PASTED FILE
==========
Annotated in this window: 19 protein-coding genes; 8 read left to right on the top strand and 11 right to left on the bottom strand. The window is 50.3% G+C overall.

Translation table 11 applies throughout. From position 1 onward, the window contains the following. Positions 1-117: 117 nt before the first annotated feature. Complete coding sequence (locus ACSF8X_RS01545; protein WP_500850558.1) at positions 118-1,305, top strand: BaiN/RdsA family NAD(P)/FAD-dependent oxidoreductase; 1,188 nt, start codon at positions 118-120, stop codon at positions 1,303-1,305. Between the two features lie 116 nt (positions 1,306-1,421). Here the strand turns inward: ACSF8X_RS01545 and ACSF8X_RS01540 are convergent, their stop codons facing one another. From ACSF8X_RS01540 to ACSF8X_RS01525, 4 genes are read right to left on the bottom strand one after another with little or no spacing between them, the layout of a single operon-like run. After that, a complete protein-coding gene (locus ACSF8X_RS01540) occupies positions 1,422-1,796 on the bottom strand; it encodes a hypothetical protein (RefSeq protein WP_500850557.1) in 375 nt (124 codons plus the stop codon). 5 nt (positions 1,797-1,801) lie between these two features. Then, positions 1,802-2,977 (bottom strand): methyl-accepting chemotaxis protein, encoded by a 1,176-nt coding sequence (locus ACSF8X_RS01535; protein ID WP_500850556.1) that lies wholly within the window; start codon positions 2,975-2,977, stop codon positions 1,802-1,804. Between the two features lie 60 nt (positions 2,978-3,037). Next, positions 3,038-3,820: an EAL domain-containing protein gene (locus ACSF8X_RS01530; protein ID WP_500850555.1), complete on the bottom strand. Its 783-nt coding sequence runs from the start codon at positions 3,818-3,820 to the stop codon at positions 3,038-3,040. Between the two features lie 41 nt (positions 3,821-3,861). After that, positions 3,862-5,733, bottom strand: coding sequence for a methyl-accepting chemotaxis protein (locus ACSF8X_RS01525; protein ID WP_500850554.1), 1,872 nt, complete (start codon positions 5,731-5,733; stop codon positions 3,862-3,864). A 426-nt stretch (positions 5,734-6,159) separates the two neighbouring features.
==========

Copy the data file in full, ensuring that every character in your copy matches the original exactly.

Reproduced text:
Annotated in this window: 19 protein-coding genes; 8 read left to right on the top strand and 11 right to left on the bottom strand. The window is 50.3% G+C overall.

Translation table 11 applies throughout. From position 1 onward, the window contains the following. Positions 1-117: 117 nt before the first annotated feature. Complete coding sequence (locus ACSF8X_RS01545; protein WP_500850558.1) at positions 118-1,305, top strand: BaiN/RdsA family NAD(P)/FAD-dependent oxidoreductase; 1,188 nt, start codon at positions 118-120, stop codon at positions 1,303-1,305. Between the two features lie 116 nt (positions 1,306-1,421). Here the strand turns inward: ACSF8X_RS01545 and ACSF8X_RS01540 are convergent, their stop codons facing one another. From ACSF8X_RS01540 to ACSF8X_RS01525, 4 genes are read right to left on the bottom strand one after another with little or no spacing between them, the layout of a single operon-like run. After that, a complete protein-coding gene (locus ACSF8X_RS01540) occupies positions 1,422-1,796 on the bottom strand; it encodes a hypothetical protein (RefSeq protein WP_500850557.1) in 375 nt (124 codons plus the stop codon). 5 nt (positions 1,797-1,801) lie between these two features. Then, positions 1,802-2,977 (bottom strand): methyl-accepting chemotaxis protein, encoded by a 1,176-nt coding sequence (locus ACSF8X_RS01535; protein ID WP_500850556.1) that lies wholly within the window; start codon positions 2,975-2,977, stop codon positions 1,802-1,804. Between the two features lie 60 nt (positions 2,978-3,037). Next, positions 3,038-3,820: an EAL domain-containing protein gene (locus ACSF8X_RS01530; protein ID WP_500850555.1), complete on the bottom strand. Its 783-nt coding sequence runs from the start codon at positions 3,818-3,820 to the stop codon at positions 3,038-3,040. Between the two features lie 41 nt (positions 3,821-3,861). After that, positions 3,862-5,733, bottom strand: coding sequence for a methyl-accepting chemotaxis protein (locus ACSF8X_RS01525; protein ID WP_500850554.1), 1,872 nt, complete (start codon positions 5,731-5,733; stop codon positions 3,862-3,864). A 426-nt stretch (positions 5,734-6,159) separates the two neighbouring features.